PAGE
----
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On Tuesday 12 February 2002 00:43, Paul Prescod wrote:
> > I'm working on a model for this under the name of Mercury (I have a
> > periodic table fetish); the idea is quite simple at heart. A
> > network-accessible object exposes a set of Interfaces, named with
> > something unique like a URI; each Interface is a set of Methods (Are we
> > object-oriented yet, kids?) with simple string names unique within that
> > Interface (I won't say namespace out loud, but I'm thinking it).
> If you start having many of these interfaces, web service combination
> becomes much more difficult. At the very least, if you want the benefits
> of REST, every single interface should have a GET method.
Yes and no. Each interface should, if possible, support a standard human
interface method as well as domain-specified methods. The kind of
architecture I'm looking at is to have a method called 'getUserInterface'
that returns something like a Java class that, on the client, looks at
available UI resources (command streams, GUI/menu systems, etc) through some
kind of abstraction layer so that accessability and varied I/O hardware and
so on are handled by the browser, and presents an interface (hopefully lazily
loading other classes and resources on demand to save from loading icons when
there's only textual I/O available... in Java, this can be done with the HTTP
class loader, I think) and connects back to the domain-specific methods on
the interface it comes from.
So the Security interface would have methods to add and remove access control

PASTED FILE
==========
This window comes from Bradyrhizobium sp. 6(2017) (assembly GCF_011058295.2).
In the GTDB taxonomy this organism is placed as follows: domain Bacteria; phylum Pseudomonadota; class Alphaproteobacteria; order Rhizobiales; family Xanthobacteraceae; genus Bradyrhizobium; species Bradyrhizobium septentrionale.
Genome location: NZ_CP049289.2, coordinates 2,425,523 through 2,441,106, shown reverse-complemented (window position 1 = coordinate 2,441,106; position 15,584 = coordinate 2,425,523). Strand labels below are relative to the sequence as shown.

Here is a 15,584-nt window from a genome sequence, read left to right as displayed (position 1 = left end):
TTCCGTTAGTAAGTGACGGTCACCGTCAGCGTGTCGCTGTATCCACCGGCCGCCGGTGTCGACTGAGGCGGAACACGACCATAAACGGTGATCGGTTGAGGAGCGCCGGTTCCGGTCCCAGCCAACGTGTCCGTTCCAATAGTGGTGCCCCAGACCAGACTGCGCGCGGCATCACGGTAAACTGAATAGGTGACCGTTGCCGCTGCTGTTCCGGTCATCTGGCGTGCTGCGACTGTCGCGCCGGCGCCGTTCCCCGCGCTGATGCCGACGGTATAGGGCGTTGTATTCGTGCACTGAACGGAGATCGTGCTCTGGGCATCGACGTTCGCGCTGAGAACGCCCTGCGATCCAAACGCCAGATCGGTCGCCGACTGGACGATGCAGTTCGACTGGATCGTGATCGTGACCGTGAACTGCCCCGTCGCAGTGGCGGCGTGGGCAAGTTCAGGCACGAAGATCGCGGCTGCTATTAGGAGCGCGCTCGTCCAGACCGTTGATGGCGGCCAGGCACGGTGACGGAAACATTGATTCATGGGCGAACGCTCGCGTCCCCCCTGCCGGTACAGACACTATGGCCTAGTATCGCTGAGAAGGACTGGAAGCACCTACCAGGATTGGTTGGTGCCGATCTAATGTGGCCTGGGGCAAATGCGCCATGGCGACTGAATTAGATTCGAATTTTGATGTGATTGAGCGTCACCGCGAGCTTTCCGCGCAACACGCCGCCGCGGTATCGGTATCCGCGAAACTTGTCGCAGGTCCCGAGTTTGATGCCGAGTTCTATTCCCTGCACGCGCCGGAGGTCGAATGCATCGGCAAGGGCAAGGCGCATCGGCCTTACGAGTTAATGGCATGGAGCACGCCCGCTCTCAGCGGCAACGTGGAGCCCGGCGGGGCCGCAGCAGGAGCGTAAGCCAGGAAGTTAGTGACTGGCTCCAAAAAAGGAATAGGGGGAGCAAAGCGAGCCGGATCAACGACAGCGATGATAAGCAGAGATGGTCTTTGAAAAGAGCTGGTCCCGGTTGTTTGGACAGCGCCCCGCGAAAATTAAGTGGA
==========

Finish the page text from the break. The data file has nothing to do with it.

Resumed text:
list entries, and a getUserInterface that just returns a URL to a standard
public domain class that provides an editing interface to this.
If a request is sent with an interface name of '', the default interface of
the object is accessed. For a document, this would be the Document interface,
not the Metadata or Security or Backup or Management or whatever interface.
For something like a document, the Document interface would be provided,
which has two methods:
1) getContent - returns your XML document or whatever, tagged with a MIME type
2) getUserInterface - returns a suggested viewer class for that document, but
browsers are free to do their own selection based upon the MIME type and/or
namespace decls in the XML or user overrides or whatever.
So to conclude, I do want lots of interfaces with fine-grained selectability
of particular services of an object, but also high level conventions for
doing basic stuff that are shared wherever practical.
Eg, most things would have a Metadata interface with an "Object
getProperties (String wildcard)" method that gets all properties matching a
wildcard name (so you can request individual properties if desired, or use
'.*' to get the lot, or use '^[^#]*#fr$|^[^#]*$' to get all properties in
French or with no #language suffix, or whatever).
Name = "Alaric's Homepage"
Name#fr = "Le Homepage du Alaric" <- Pardon my poor french
Description = .....
LastModified = datetime(2002/02/12 12:46 GMT)
Them properties need a namespace prefix, really, don't they? Perhaps they
should be URIs...
Building standards for those interfaces and methods and conventions and so on
is something that needs to be done, yes, but I don't think it'll be any
harder than establishing the same for XML-over-HTTP.
> Paul Prescod
Alaric B. Snell
http://www.alaric-snell.com/ http://RFC.net/ http://www.warhead.org.uk/
Any sufficiently advanced technology can be emulated in software